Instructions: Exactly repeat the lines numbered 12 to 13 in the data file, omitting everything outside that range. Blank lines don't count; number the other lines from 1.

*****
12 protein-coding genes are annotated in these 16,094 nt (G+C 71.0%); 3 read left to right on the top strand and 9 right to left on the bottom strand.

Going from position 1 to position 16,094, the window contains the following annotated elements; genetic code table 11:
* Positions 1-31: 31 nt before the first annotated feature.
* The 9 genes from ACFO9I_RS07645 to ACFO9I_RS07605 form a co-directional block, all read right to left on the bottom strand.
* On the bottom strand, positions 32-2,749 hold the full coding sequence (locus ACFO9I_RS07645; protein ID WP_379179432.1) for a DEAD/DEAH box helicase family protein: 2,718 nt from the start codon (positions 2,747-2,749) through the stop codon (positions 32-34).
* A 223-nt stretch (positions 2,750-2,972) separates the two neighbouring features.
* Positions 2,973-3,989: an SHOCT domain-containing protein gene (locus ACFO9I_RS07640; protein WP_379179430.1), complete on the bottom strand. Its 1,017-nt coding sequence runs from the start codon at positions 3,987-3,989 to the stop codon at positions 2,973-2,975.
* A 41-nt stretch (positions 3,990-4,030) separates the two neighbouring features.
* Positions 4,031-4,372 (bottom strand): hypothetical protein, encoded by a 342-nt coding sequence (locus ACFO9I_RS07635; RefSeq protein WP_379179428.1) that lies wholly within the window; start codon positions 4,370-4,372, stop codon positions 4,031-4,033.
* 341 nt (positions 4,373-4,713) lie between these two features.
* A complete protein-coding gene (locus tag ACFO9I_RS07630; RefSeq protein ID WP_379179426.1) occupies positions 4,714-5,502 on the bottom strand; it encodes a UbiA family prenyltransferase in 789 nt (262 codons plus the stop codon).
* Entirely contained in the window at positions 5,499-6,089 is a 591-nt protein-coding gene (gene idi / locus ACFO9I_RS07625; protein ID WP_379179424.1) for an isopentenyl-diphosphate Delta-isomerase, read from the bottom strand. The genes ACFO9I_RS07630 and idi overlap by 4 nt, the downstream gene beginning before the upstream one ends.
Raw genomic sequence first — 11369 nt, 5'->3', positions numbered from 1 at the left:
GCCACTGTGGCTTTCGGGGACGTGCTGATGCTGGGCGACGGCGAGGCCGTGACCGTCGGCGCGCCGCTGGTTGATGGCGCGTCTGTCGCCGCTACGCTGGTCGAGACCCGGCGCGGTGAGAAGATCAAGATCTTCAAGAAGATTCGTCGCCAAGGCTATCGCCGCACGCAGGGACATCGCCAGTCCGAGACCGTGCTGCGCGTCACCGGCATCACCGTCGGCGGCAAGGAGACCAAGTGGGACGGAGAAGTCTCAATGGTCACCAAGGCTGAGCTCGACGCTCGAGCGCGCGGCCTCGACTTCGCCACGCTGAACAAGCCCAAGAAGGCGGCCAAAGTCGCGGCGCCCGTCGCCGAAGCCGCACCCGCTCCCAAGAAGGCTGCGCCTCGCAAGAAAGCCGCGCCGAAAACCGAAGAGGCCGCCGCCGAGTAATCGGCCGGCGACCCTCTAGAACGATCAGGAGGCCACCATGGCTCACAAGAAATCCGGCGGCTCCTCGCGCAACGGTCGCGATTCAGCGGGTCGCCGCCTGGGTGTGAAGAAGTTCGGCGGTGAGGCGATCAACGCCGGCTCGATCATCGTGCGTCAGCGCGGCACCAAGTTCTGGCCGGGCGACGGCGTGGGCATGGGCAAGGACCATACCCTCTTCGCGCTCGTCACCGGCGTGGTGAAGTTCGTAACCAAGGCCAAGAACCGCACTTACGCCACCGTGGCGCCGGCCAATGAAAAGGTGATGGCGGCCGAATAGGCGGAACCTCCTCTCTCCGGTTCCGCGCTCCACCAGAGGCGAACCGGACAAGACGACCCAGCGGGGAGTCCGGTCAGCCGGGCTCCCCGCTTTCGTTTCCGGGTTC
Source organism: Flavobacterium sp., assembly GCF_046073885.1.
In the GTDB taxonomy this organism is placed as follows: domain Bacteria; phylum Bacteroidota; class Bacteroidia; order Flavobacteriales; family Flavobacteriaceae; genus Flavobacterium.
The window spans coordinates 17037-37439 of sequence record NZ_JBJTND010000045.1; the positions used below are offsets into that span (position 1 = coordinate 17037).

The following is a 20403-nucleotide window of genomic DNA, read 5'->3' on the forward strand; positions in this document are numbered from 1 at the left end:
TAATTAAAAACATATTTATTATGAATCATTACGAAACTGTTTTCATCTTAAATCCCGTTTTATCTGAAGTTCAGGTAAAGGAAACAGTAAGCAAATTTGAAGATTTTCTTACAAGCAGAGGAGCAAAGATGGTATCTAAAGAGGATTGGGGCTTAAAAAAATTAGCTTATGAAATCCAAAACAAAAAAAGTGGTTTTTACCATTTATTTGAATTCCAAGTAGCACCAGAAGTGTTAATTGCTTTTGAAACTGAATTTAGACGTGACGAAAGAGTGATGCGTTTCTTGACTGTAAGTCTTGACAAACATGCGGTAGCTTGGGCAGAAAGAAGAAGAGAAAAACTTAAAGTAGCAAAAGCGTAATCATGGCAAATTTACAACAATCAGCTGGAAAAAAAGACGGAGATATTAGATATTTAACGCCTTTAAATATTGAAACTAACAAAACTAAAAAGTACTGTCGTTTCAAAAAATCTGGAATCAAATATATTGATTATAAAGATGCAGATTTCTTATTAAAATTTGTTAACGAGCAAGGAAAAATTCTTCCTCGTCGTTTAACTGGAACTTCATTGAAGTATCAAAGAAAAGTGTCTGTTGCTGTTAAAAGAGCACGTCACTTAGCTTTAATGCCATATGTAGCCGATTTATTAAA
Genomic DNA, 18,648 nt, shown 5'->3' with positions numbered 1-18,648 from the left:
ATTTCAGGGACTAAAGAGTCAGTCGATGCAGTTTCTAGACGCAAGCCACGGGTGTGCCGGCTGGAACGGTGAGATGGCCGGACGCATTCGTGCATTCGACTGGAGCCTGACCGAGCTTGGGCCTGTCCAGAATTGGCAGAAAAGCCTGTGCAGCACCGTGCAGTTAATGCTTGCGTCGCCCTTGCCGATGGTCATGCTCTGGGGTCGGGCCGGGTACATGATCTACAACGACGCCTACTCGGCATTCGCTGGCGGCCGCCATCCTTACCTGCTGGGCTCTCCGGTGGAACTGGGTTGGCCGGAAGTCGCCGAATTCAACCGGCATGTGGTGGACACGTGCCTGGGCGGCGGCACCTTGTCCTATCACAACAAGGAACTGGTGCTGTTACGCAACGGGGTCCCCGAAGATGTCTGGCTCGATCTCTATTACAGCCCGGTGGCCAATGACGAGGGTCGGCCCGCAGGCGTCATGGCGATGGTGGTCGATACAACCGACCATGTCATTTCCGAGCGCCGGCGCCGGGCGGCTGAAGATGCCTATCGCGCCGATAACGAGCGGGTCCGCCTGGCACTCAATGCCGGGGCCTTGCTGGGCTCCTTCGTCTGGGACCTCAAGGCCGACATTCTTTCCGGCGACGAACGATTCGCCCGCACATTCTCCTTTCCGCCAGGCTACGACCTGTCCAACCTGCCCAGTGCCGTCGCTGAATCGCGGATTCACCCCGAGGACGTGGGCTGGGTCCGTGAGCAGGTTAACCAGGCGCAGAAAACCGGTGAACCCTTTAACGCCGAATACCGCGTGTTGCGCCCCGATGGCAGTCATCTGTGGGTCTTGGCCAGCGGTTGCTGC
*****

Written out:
* Entirely contained in the window at positions 5,499-6,089 is a 591-nt protein-coding gene (gene idi / locus ACFO9I_RS07625; protein ID WP_379179424.1) for an isopentenyl-diphosphate Delta-isomerase, read from the bottom strand. The genes ACFO9I_RS07630 and idi overlap by 4 nt, the downstream gene beginning before the upstream one ends.
Raw genomic sequence first — 11369 nt, 5'->3', positions numbered from 1 at the left: